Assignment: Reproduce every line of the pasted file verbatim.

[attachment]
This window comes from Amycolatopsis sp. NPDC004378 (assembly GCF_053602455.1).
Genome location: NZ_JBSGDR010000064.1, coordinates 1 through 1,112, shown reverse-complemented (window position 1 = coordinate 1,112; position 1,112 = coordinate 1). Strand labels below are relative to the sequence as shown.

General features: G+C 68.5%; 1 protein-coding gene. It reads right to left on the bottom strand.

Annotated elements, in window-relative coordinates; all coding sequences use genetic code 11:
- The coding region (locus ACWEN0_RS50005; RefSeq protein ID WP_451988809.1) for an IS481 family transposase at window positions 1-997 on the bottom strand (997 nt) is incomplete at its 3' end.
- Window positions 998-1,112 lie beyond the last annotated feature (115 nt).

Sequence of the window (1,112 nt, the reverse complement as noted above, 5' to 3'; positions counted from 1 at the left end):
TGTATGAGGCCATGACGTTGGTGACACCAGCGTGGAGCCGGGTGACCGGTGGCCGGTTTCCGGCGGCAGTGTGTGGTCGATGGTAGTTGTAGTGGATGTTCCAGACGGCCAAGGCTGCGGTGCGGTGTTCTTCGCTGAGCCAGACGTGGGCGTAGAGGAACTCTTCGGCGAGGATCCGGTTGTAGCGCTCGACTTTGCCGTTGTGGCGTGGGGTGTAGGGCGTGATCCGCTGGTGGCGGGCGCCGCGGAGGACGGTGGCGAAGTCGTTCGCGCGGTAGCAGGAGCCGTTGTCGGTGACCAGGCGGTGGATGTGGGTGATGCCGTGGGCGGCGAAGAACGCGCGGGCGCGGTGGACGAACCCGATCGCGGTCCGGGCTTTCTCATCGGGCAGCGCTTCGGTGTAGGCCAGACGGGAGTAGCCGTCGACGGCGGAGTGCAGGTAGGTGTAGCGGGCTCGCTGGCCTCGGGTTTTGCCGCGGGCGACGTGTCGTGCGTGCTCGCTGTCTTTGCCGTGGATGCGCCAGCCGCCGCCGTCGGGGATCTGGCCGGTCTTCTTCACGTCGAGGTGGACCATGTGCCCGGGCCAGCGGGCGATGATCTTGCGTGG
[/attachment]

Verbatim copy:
This window comes from Amycolatopsis sp. NPDC004378 (assembly GCF_053602455.1).
Genome location: NZ_JBSGDR010000064.1, coordinates 1 through 1,112, shown reverse-complemented (window position 1 = coordinate 1,112; position 1,112 = coordinate 1). Strand labels below are relative to the sequence as shown.

General features: G+C 68.5%; 1 protein-coding gene. It reads right to left on the bottom strand.

Annotated elements, in window-relative coordinates; all coding sequences use genetic code 11:
- The coding region (locus ACWEN0_RS50005; RefSeq protein ID WP_451988809.1) for an IS481 family transposase at window positions 1-997 on the bottom strand (997 nt) is incomplete at its 3' end.
- Window positions 998-1,112 lie beyond the last annotated feature (115 nt).

Sequence of the window (1,112 nt, the reverse complement as noted above, 5' to 3'; positions counted from 1 at the left end):
TGTATGAGGCCATGACGTTGGTGACACCAGCGTGGAGCCGGGTGACCGGTGGCCGGTTTCCGGCGGCAGTGTGTGGTCGATGGTAGTTGTAGTGGATGTTCCAGACGGCCAAGGCTGCGGTGCGGTGTTCTTCGCTGAGCCAGACGTGGGCGTAGAGGAACTCTTCGGCGAGGATCCGGTTGTAGCGCTCGACTTTGCCGTTGTGGCGTGGGGTGTAGGGCGTGATCCGCTGGTGGCGGGCGCCGCGGAGGACGGTGGCGAAGTCGTTCGCGCGGTAGCAGGAGCCGTTGTCGGTGACCAGGCGGTGGATGTGGGTGATGCCGTGGGCGGCGAAGAACGCGCGGGCGCGGTGGACGAACCCGATCGCGGTCCGGGCTTTCTCATCGGGCAGCGCTTCGGTGTAGGCCAGACGGGAGTAGCCGTCGACGGCGGAGTGCAGGTAGGTGTAGCGGGCTCGCTGGCCTCGGGTTTTGCCGCGGGCGACGTGTCGTGCGTGCTCGCTGTCTTTGCCGTGGATGCGCCAGCCGCCGCCGTCGGGGATCTGGCCGGTCTTCTTCACGTCGAGGTGGACCATGTGCCCGGGCCAGCGGGCGATGATCTTGCGTGG